The plan would create a cost-based termination rate in each geographic
area for all types of traffic.

* Home Telephone Company and PBT Telecom (Home/PBT). Home and PBT are
rural local exchange carriers. The plan would replace the current
regimes with connection-based intercarrier charges.

* Western Wireless. Western Wireless is a wireless carrier that
receives universal service support in 14 states. Its plan would reduce
intercarrier charges in equal steps over four years to bill-and-keep.

* NASUCA. NASUCA is the National Association of State Utility
Consumer Advocates. NASUCA's plan would reduce certain intercarrier
rate levels over a five-year period.

To read these plans in their entirety, visit the FCC's web site at Links to the plans can be found under the
heading "Intercarrier Compensation Reform."


On February 10, 2005, the FCC announced the adoption of rules aimed at
reducing the cost to consumers of switching long-distance providers.
The current rate of $5 could be reduced to $1.25 under the
Commission's new rules. These rates would apply when long-distance
carriers order the changes electronically rather than manually. For
manual changes, the rates could increase slightly, to $5.50.

Local exchange carriers, which receive the fees for switching a
customer's pre-subscribed long-distance carrier, can charge more if
they can document higher costs. However, local carriers that adopt
the new "safe harbor" rates are free from the expense of submitting
detailed cost information. Local companies can also charge less than
the safe harbor rate if they choose.

When consumers switch both interstate and intrastate long-distance
providers at the same time, the charge for changing the interstate
provider is cut in half, from $1.25 to 63 cents for electronically
processed changes. The FCC has no authority to reduce the intrastate
charge, which is set by each state.

The Commission found that electronic processing and other changes in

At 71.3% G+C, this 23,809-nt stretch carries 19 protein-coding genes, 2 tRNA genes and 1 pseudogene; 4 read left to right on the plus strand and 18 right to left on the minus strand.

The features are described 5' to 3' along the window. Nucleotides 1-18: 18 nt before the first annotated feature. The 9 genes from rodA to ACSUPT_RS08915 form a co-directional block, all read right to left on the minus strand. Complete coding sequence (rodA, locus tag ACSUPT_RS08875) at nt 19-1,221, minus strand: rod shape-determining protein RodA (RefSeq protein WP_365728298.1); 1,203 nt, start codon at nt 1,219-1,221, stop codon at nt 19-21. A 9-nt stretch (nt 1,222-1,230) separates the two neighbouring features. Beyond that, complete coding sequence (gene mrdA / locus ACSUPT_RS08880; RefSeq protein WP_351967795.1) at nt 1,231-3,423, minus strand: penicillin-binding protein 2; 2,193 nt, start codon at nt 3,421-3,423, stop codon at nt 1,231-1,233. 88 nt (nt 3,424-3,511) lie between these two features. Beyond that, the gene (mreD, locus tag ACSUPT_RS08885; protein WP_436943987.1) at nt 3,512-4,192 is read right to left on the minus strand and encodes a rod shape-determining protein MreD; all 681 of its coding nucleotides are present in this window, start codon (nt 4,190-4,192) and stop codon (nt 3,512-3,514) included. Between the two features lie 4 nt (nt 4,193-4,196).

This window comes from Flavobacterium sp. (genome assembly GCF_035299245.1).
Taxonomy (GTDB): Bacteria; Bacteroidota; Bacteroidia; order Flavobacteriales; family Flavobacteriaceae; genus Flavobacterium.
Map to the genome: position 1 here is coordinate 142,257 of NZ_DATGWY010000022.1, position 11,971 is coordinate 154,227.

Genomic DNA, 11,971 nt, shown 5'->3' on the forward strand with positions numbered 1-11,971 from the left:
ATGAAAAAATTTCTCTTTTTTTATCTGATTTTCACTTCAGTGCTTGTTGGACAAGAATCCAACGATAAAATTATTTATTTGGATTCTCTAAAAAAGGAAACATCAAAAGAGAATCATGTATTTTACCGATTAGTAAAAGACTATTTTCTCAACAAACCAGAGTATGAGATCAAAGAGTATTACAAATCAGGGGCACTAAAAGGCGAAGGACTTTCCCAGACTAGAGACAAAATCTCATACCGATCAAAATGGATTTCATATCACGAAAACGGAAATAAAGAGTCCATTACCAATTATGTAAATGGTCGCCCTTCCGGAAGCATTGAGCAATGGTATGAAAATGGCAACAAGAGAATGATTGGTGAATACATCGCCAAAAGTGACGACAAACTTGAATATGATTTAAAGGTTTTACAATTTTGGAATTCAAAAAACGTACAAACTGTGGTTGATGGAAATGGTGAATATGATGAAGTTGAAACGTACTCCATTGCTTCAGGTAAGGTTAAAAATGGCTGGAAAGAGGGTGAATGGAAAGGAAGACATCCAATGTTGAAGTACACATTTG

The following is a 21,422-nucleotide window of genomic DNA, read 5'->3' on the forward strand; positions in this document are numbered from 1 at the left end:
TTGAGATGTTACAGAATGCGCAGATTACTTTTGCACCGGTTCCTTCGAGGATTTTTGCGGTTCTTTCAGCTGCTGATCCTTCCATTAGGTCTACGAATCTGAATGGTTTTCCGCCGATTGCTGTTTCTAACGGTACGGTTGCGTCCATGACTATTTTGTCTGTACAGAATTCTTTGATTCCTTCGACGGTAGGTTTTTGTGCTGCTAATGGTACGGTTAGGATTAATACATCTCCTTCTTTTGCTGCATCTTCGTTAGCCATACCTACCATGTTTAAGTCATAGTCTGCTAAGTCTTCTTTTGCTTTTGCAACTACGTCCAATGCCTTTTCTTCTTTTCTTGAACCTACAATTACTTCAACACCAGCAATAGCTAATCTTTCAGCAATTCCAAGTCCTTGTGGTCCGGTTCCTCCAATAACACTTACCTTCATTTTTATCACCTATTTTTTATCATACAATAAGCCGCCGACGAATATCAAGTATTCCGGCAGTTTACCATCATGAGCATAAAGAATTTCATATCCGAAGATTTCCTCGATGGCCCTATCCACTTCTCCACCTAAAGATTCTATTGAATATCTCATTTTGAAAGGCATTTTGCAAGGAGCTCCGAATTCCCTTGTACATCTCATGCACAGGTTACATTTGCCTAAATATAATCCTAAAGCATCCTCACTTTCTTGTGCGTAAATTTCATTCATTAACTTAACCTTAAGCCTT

the industry have reduced the cost of switching carriers since the $5
fee was adopted in 1984. The order creates an incentive for
long-distance carriers to invest in electronic processing so that fees
charged by local providers won't deter customers from signing
up. Long-distance companies sometimes voluntarily pay these fees to
attract new customers, but they are not required to do so.

Local carriers that haven't installed systems capable of processing
electronic orders would not be required to do so if the investment
isn't economically rational. These carriers may charge the safe
harbor rate for manual changes.


The Commission has adopted new rules that will help ensure that
consumers' phone service bills are accurate and that their carrier
selection requests are honored and executed without undue delay. The
rules specify a number of situations in which carriers must share
customer information with each other.

The proceeding began with a Notice of Proposed Rulemaking released on
March 25, 2004. It asked parties to address the magnitude of the
billing problems ascribed to carriers' failure to exchange customer
account information among themselves in a complete and/or timely
manner and whether the adoption of mandatory, minimum standards could
significantly reduce the percentage of consumer complaints concerning
billing errors.

Upon a review of the record, the FCC concluded that mandatory, minimum
standards are needed to facilitate the exchange of customer account